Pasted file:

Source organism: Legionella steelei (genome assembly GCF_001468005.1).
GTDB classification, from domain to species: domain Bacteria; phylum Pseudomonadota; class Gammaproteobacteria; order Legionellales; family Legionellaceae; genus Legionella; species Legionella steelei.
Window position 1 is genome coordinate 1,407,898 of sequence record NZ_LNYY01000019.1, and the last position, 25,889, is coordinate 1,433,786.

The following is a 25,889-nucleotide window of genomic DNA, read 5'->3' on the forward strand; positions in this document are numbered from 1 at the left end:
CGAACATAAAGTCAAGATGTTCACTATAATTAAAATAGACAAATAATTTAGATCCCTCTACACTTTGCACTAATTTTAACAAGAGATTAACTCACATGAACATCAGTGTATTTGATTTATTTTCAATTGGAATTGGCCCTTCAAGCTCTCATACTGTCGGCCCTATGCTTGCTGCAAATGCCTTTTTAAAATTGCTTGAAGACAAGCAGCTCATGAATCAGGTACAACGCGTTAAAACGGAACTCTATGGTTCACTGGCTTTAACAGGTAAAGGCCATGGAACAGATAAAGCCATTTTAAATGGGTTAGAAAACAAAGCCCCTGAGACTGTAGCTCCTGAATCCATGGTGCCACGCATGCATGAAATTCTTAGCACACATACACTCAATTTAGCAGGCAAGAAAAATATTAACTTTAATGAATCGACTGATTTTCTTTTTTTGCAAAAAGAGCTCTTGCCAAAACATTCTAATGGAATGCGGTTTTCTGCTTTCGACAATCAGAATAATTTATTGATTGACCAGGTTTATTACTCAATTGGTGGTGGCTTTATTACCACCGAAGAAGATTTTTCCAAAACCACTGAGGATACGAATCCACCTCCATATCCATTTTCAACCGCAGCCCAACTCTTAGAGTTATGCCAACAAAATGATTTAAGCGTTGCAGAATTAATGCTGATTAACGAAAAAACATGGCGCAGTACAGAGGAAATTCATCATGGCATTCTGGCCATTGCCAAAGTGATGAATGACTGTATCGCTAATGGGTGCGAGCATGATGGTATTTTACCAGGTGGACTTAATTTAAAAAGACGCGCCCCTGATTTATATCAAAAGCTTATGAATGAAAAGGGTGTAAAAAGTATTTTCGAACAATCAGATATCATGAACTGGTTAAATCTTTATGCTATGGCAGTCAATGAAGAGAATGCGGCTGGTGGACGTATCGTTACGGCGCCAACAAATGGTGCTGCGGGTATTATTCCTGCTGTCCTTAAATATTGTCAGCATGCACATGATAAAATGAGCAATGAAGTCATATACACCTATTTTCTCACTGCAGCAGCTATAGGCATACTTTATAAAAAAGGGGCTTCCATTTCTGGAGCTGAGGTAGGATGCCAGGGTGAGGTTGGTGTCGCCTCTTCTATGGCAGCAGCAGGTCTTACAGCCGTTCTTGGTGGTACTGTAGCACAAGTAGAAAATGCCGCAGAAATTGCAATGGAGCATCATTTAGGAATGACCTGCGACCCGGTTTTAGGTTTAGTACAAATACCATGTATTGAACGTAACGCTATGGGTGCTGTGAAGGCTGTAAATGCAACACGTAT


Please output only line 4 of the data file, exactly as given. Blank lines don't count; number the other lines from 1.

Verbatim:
The following is a 25,889-nucleotide window of genomic DNA, read 5'->3' on the forward strand; positions in this document are numbered from 1 at the left end: